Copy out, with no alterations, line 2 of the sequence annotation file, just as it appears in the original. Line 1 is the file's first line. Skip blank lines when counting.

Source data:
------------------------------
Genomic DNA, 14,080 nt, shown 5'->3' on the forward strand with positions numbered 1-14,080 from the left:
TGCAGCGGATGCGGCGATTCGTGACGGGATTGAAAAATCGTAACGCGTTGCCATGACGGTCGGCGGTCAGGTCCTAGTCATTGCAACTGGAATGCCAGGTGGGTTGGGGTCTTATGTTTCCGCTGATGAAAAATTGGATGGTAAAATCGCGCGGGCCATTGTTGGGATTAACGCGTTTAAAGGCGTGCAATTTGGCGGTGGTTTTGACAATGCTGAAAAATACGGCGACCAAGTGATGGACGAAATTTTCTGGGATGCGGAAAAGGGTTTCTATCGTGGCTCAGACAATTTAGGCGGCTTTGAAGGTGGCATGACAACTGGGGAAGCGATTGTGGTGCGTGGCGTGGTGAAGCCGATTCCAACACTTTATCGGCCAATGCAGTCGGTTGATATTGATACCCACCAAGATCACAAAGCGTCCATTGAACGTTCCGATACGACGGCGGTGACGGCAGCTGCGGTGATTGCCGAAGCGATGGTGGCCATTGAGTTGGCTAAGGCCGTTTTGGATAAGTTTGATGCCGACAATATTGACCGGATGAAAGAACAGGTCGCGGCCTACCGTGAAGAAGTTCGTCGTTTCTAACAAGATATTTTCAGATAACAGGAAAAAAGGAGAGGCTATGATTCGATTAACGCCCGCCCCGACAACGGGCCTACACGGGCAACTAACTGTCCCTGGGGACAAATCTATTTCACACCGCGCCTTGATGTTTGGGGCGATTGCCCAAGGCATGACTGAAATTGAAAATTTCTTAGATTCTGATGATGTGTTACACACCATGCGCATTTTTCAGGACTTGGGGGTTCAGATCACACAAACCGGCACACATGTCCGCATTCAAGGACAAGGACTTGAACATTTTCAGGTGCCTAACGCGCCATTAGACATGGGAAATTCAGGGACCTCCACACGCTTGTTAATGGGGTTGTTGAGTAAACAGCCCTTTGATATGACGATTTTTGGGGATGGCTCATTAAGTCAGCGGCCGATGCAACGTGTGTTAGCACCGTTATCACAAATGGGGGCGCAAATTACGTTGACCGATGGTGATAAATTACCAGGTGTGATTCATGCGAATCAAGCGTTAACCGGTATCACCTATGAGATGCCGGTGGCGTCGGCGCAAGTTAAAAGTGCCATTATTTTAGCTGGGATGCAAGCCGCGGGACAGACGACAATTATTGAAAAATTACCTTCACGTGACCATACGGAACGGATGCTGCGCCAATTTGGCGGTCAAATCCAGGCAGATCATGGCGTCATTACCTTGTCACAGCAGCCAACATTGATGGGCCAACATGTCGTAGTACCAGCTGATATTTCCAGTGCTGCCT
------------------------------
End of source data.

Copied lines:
TGCAGCGGATGCGGCGATTCGTGACGGGATTGAAAAATCGTAACGCGTTGCCATGACGGTCGGCGGTCAGGTCCTAGTCATTGCAACTGGAATGCCAGGTGGGTTGGGGTCTTATGTTTCCGCTGATGAAAAATTGGATGGTAAAATCGCGCGGGCCATTGTTGGGATTAACGCGTTTAAAGGCGTGCAATTTGGCGGTGGTTTTGACAATGCTGAAAAATACGGCGACCAAGTGATGGACGAAATTTTCTGGGATGCGGAAAAGGGTTTCTATCGTGGCTCAGACAATTTAGGCGGCTTTGAAGGTGGCATGACAACTGGGGAAGCGATTGTGGTGCGTGGCGTGGTGAAGCCGATTCCAACACTTTATCGGCCAATGCAGTCGGTTGATATTGATACCCACCAAGATCACAAAGCGTCCATTGAACGTTCCGATACGACGGCGGTGACGGCAGCTGCGGTGATTGCCGAAGCGATGGTGGCCATTGAGTTGGCTAAGGCCGTTTTGGATAAGTTTGATGCCGACAATATTGACCGGATGAAAGAACAGGTCGCGGCCTACCGTGAAGAAGTTCGTCGTTTCTAACAAGATATTTTCAGATAACAGGAAAAAAGGAGAGGCTATGATTCGATTAACGCCCGCCCCGACAACGGGCCTACACGGGCAACTAACTGTCCCTGGGGACAAATCTATTTCACACCGCGCCTTGATGTTTGGGGCGATTGCCCAAGGCATGACTGAAATTGAAAATTTCTTAGATTCTGATGATGTGTTACACACCATGCGCATTTTTCAGGACTTGGGGGTTCAGATCACACAAACCGGCACACATGTCCGCATTCAAGGACAAGGACTTGAACATTTTCAGGTGCCTAACGCGCCATTAGACATGGGAAATTCAGGGACCTCCACACGCTTGTTAATGGGGTTGTTGAGTAAACAGCCCTTTGATATGACGATTTTTGGGGATGGCTCATTAAGTCAGCGGCCGATGCAACGTGTGTTAGCACCGTTATCACAAATGGGGGCGCAAATTACGTTGACCGATGGTGATAAATTACCAGGTGTGATTCATGCGAATCAAGCGTTAACCGGTATCACCTATGAGATGCCGGTGGCGTCGGCGCAAGTTAAAAGTGCCATTATTTTAGCTGGGATGCAAGCCGCGGGACAGACGACAATTATTGAAAAATTACCTTCACGTGACCATACGGAACGGATGCTGCGCCAATTTGGCGGTCAAATCCAGGCAGATCATGGCGTCATTACCTTGTCACAGCAGCCAACATTGATGGGCCAACATGTCGTAGTACCAGCTGATATTTCCAGTGCTGCCT